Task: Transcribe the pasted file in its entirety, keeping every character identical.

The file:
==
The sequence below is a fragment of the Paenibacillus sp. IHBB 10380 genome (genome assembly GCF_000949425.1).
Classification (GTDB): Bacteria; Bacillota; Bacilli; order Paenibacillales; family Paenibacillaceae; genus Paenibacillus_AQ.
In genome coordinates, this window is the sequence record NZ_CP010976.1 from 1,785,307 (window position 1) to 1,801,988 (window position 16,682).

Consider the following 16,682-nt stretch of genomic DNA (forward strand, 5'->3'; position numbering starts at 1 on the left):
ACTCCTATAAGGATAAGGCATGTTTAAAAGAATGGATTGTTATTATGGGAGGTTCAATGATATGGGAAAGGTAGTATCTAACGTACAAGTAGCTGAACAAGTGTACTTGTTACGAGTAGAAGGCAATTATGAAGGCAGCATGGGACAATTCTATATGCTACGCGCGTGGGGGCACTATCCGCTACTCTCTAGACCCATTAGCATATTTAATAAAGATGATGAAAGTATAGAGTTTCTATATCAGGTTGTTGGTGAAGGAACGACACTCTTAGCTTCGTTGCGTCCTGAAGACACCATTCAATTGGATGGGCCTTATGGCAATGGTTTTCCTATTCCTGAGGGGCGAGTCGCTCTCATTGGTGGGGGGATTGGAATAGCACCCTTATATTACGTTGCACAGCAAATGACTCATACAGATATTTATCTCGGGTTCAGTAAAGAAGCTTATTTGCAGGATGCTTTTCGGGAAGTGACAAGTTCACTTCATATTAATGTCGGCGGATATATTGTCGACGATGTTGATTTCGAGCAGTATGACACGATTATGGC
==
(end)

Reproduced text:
The sequence below is a fragment of the Paenibacillus sp. IHBB 10380 genome (genome assembly GCF_000949425.1).
Classification (GTDB): Bacteria; Bacillota; Bacilli; order Paenibacillales; family Paenibacillaceae; genus Paenibacillus_AQ.
In genome coordinates, this window is the sequence record NZ_CP010976.1 from 1,785,307 (window position 1) to 1,801,988 (window position 16,682).

Consider the following 16,682-nt stretch of genomic DNA (forward strand, 5'->3'; position numbering starts at 1 on the left):
ACTCCTATAAGGATAAGGCATGTTTAAAAGAATGGATTGTTATTATGGGAGGTTCAATGATATGGGAAAGGTAGTATCTAACGTACAAGTAGCTGAACAAGTGTACTTGTTACGAGTAGAAGGCAATTATGAAGGCAGCATGGGACAATTCTATATGCTACGCGCGTGGGGGCACTATCCGCTACTCTCTAGACCCATTAGCATATTTAATAAAGATGATGAAAGTATAGAGTTTCTATATCAGGTTGTTGGTGAAGGAACGACACTCTTAGCTTCGTTGCGTCCTGAAGACACCATTCAATTGGATGGGCCTTATGGCAATGGTTTTCCTATTCCTGAGGGGCGAGTCGCTCTCATTGGTGGGGGGATTGGAATAGCACCCTTATATTACGTTGCACAGCAAATGACTCATACAGATATTTATCTCGGGTTCAGTAAAGAAGCTTATTTGCAGGATGCTTTTCGGGAAGTGACAAGTTCACTTCATATTAATGTCGGCGGATATATTGTCGACGATGTTGATTTCGAGCAGTATGACACGATTATGGC